Purpose vs. Product: Differentiate Your Strategy from Tactics (Portfolio & Roadmaps)

I’m struggling to write several posts and I realized I need to define my terms. I keep seeing managers confuse the strategic and tactical. That leads to large and unchangeable roadmaps and a lot of emphasis on predictability. I don’t know how to offer the level of predictability they want for large and unchanging work. …

Feedback Loops Help When to Centralize or Decentralize Product-Based Decisions

When I think about agile approaches to work, I think about how fast we can change and the cost of those changes. We can change the next decisions about the work because we finish the current work and release it. Multiple deliverables allow us to change what we do and what we plan next. That’s …

Three Ways to Manage “Extra” Work in an Iteration

Many of my clients use an iteration-based agile approach. And, they have these problems: They “push” too much into an iteration. They use velocity, not cycle time to estimate.  They rarely finish everything before the iteration ends. They have to manage extra work—work they had not estimated—in the form of an emergency or production support. …

Clean Your Backlogs

I’ve been working at the intersection of the project portfolio and the product roadmaps. (You can tell because of the various posts about information persistence.) Here’s what I find when I work with my clients: They have years worth of projects in the project portfolio. They have years worth of ideas in various states of description in …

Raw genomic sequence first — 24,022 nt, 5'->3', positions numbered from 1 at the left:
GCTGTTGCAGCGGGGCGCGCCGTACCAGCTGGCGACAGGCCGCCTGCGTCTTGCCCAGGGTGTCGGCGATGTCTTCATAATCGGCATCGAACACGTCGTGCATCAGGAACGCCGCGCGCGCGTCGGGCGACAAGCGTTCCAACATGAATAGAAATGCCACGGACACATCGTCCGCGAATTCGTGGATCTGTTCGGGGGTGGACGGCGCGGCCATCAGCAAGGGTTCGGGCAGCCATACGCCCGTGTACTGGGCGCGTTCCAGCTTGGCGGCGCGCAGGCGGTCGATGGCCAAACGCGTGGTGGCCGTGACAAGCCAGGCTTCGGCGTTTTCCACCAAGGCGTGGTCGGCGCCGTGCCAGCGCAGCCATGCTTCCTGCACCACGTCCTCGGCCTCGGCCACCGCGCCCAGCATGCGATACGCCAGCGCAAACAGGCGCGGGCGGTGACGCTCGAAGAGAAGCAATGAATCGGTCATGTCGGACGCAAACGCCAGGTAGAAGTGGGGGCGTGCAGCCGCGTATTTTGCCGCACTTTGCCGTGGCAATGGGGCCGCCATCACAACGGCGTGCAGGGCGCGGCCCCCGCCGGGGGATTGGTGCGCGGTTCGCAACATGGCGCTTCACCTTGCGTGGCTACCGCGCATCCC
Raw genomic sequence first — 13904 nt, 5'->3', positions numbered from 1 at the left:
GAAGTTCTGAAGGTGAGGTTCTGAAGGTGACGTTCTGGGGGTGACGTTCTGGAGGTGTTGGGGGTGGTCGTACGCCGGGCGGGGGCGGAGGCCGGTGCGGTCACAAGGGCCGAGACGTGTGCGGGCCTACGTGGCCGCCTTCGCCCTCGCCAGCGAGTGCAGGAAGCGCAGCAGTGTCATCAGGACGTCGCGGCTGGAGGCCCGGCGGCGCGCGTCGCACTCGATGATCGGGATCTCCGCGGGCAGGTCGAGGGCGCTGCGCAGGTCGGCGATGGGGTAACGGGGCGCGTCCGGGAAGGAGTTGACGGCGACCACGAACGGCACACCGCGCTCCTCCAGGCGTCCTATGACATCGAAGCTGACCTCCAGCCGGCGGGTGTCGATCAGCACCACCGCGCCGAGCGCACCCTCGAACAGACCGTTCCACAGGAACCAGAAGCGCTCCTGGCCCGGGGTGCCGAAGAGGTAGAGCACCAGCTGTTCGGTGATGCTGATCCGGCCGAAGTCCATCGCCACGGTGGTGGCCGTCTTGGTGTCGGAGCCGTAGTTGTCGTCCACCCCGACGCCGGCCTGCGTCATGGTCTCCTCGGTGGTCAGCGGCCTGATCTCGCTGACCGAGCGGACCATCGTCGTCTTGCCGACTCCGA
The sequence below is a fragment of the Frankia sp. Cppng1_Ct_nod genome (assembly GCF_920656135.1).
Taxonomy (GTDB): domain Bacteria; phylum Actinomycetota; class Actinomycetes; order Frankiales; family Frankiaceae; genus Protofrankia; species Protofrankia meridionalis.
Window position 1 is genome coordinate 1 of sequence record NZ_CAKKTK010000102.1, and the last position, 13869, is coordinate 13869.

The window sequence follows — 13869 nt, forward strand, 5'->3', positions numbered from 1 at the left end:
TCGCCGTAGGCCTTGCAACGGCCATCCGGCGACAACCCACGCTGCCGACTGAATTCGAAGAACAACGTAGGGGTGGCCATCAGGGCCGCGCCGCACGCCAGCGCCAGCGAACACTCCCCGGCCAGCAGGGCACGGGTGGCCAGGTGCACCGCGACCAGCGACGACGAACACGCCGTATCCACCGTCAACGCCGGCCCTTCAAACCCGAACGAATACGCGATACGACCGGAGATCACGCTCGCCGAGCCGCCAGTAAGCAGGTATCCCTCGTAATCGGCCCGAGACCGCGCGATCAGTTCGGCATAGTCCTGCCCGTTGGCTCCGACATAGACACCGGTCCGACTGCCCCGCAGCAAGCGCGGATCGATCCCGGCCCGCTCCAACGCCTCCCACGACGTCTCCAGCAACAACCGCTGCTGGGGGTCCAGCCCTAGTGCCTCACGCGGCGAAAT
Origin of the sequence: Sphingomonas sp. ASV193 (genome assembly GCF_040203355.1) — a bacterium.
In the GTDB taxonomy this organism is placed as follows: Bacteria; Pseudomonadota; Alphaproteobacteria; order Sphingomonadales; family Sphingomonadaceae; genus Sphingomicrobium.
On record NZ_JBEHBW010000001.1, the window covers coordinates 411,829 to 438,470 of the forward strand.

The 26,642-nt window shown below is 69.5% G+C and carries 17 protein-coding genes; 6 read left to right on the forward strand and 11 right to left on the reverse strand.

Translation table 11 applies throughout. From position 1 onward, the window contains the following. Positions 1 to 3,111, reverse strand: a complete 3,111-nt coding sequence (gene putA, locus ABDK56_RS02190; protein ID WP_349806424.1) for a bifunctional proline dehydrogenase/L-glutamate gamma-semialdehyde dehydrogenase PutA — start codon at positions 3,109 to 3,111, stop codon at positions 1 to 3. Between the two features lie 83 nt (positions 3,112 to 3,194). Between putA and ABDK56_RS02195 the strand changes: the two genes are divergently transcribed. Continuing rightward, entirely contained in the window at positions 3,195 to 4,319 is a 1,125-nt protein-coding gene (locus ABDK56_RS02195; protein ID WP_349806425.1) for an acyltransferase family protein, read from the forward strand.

Product Roles, Part 8: Summary: Collaborate at All Levels for the Product

Too many teams have overloaded Product Owners. The teams and PO have trouble connecting the organization’s strategy to what the teams deliver. The teams, PO, management, all think they need big planning. Too often, the POs don’t do small-enough replanning. They’re not living the principles of the agile manifesto. That insufficient collaboration means the PO …

Product Roles, Part 3: Product or Feature Teams vs Project Teams

An agile approach requires a cross-functional team. That means that everyone on the team focuses on the same intent. That intent might be an entire product. It might be a feature set as part of a larger program. But, the team focuses as a team. That cross-functional team is a product team or a feature …